It has been about a month since the last earnings report for Copa Holdings (CPA - Free Report) . Shares have lost about 54.4% in that time frame, underperforming the S&P 500.
Will the recent negative trend continue leading up to its next earnings release, or is Copa Holdings due for a breakout? Before we dive into how investors and analysts have reacted as of late, let's take a quick look at its most recent earnings report in order to get a better handle on the important drivers.
Earnings Beat at Copa Holdings in Q4
Copa Holdings’ earnings of $2.17 per share (excluding $2.11 from non-recurring items) beat the Zacks Consensus Estimate by 19 cents. Moreover, the bottom line surged more than 100% year over year primarily owing to higher revenues and low fuel costs. Quarterly revenues also increased 3.9% to $681.9 million, which beat the Zacks Consensus Estimate of $666.9 million. The uptick can be attributed to a 4.1% increase in passenger revenues. Notably, passenger revenues contributed 96.45% to the top line in the reported quarter.
While passenger unit revenue per available seat mile (PRASM) ascended 9.2%, yield per passenger mile rose 6%. On a consolidated basis, traffic (measured in revenue passenger miles or RPMs) dipped 1.7% and capacity (or available seat miles/ASMs) slid 4.6% due to the MAX groundings in the December-end quarter. As capacity contraction was more than traffic plunge, consolidated load factor (% of seats filled with passengers) improved 250 basis points to 85.3%. Meanwhile, unit revenue per available seat mile (RASM) increased 8.9%.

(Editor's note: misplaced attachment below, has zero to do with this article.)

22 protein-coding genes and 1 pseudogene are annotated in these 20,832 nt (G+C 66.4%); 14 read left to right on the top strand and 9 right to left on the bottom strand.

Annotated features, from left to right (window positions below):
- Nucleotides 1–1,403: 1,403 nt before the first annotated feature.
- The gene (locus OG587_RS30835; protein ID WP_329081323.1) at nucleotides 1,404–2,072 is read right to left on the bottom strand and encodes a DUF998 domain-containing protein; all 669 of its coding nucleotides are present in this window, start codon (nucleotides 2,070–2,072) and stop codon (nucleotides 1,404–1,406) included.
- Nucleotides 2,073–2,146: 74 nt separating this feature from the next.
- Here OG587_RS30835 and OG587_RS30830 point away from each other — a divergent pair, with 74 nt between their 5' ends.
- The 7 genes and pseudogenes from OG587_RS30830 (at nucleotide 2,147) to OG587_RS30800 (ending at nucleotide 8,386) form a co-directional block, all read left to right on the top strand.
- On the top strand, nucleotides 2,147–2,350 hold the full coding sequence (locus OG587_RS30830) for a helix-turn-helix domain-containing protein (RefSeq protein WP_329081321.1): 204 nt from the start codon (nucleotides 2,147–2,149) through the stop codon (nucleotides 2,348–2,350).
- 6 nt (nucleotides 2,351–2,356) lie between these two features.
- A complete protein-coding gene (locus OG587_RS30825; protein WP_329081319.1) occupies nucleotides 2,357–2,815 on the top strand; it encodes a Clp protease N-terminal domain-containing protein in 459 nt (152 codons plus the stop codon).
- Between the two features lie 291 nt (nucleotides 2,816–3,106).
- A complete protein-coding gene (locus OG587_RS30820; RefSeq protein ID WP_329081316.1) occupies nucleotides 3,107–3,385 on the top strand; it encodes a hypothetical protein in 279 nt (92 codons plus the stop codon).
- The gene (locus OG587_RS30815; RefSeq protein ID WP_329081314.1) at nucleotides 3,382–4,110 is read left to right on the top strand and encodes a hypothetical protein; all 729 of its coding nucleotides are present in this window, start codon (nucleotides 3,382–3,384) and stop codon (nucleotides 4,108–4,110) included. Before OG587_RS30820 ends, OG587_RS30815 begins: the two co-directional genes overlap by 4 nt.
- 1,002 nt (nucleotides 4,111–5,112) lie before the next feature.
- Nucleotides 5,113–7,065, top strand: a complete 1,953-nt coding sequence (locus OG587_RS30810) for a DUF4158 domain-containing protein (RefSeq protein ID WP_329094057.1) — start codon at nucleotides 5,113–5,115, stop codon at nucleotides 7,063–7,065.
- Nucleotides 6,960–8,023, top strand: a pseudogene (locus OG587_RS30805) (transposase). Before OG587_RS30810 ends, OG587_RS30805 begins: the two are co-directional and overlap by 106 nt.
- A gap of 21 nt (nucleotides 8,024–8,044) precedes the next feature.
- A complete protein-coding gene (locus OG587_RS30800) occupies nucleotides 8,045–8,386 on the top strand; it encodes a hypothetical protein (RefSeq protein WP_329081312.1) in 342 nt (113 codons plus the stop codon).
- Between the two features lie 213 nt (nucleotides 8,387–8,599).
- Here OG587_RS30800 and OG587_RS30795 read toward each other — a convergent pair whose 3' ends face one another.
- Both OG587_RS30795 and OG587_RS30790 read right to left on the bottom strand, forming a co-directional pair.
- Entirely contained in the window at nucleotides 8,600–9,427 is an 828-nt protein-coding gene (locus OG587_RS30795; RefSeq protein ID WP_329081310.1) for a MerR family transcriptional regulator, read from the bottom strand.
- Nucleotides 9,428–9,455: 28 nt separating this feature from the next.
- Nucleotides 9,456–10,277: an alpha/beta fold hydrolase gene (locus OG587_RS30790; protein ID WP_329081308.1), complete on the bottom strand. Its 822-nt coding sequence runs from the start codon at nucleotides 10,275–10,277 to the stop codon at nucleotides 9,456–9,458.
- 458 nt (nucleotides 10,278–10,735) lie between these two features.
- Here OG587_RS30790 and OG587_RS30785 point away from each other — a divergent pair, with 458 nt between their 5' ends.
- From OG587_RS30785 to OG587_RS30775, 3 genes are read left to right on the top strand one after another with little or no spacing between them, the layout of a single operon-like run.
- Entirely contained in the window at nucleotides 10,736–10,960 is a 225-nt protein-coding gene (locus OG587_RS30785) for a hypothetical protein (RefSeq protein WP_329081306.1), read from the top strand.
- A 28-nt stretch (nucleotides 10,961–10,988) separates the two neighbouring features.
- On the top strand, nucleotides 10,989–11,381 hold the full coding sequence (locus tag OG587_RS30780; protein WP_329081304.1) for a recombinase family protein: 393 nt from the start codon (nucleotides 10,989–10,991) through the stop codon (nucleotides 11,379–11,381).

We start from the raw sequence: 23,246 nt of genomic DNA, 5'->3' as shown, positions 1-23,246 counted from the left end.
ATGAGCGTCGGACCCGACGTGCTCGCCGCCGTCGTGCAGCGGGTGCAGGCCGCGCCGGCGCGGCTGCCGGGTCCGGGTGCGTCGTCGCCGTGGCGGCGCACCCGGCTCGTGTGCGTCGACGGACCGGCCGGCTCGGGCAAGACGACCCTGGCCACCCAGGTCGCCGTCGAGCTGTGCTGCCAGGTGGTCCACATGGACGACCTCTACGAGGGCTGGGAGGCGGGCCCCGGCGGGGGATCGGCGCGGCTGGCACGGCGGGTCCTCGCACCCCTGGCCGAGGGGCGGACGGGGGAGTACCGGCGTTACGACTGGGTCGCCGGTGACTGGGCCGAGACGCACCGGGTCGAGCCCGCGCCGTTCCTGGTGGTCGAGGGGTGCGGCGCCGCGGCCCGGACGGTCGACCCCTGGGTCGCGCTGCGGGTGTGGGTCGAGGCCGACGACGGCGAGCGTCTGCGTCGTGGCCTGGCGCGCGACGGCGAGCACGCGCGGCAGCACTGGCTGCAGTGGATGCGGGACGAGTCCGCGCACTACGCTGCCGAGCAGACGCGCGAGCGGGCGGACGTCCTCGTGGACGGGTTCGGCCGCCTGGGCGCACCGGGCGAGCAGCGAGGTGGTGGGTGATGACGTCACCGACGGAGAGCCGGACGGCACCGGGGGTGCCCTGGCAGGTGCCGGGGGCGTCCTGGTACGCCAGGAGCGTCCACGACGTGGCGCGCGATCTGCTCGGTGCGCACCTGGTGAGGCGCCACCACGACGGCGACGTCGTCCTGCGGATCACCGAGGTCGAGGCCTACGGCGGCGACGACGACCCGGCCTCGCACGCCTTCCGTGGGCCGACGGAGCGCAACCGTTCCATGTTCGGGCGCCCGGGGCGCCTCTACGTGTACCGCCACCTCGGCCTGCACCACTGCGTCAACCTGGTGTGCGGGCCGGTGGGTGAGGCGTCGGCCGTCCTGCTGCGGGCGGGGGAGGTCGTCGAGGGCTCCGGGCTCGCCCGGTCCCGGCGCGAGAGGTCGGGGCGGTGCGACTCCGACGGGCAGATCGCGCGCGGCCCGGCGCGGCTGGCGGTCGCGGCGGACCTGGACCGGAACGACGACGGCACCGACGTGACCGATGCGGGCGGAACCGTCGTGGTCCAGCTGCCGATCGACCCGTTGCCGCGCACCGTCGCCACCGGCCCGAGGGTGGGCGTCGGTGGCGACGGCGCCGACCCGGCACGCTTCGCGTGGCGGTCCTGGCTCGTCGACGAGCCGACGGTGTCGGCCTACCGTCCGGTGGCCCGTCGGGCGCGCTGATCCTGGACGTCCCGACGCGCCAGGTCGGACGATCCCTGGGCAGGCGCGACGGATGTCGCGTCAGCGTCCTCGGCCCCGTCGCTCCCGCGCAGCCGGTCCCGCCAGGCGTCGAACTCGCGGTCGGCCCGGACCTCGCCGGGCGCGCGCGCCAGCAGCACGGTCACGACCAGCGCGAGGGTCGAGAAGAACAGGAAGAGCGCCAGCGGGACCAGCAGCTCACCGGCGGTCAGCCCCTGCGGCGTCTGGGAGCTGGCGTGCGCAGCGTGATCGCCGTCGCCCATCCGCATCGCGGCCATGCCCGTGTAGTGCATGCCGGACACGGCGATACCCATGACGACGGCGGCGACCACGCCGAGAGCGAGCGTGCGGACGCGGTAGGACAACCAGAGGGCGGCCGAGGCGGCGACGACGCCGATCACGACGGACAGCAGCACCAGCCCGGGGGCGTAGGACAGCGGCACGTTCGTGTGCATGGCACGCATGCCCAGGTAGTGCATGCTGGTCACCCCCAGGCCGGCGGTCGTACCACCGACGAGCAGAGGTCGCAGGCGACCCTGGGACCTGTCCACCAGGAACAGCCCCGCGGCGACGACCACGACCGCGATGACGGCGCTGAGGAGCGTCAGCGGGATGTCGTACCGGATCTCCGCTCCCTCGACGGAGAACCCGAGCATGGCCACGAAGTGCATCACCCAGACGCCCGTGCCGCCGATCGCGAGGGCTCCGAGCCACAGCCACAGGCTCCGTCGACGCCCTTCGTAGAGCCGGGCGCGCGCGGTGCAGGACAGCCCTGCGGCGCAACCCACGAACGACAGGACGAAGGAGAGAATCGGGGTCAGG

Average fuel price per gallon declined 9.2% in the reported quarter to $2.16. However, operating cost per available seat mile (CASM), excluding special Items (adjusted CASM) increased 1.4% to 9.3 cents in fourth-quarter 2019. The metric excluding fuel costs increased 6.4% to 6.6 cents, mainly due to lower capacity as well as expenses associated with the Boeing MAX fleet grounding. With the ongoing groundings, the company removed all MAX flights from its schedule until the end of August 2020.
The company exited the year with cash and cash equivalents of $158.73 million compared with $156.16 million at 2018 end. Long-term debt declined to $938.2 million from $975.3 million at the end of 2018.
Copa Holding ended the year with a consolidated fleet of 102 aircraft — 6 Boeing 737MAX 9s, 68 Boeing 737- 800s, 14 Boeing 737-700s and 14 Embraer 190s.
Outlook for 2020
Even after prolonged period of MAX groundings, Copa Holdings now anticipates capacity to inch up 1% year over year compared with 2.7% decline in 2019. However, with modest fuel prices and the rising revenue trends, the company expects operating margin in the range of 18-20%. Notably, the company’s operating margin in 2019 was 16.1%. Meanwhile, the effective price per gallon of jet fuel (inclusive of into-plane costs) is projected at $1.95.
How Have Estimates Been Moving Since Then?
It turns out, estimates review have trended upward during the past month. The consensus estimate has shifted 6.22% due to these changes.
At this time, Copa Holdings has a strong Growth Score of A, a grade with the same score on the momentum front. Charting a somewhat similar path, the stock was allocated a grade of B on the value side, putting it in the second quintile for this investment strategy.
Overall, the stock has an aggregate VGM Score of A. If you aren't focused on one strategy, this score is the one you should be interested in.
Estimates have been trending upward for the stock, and the magnitude of this revision looks promising. Notably, Copa Holdings has a Zacks Rank #3 (Hold). We expect an in-line return from the stock in the next few months.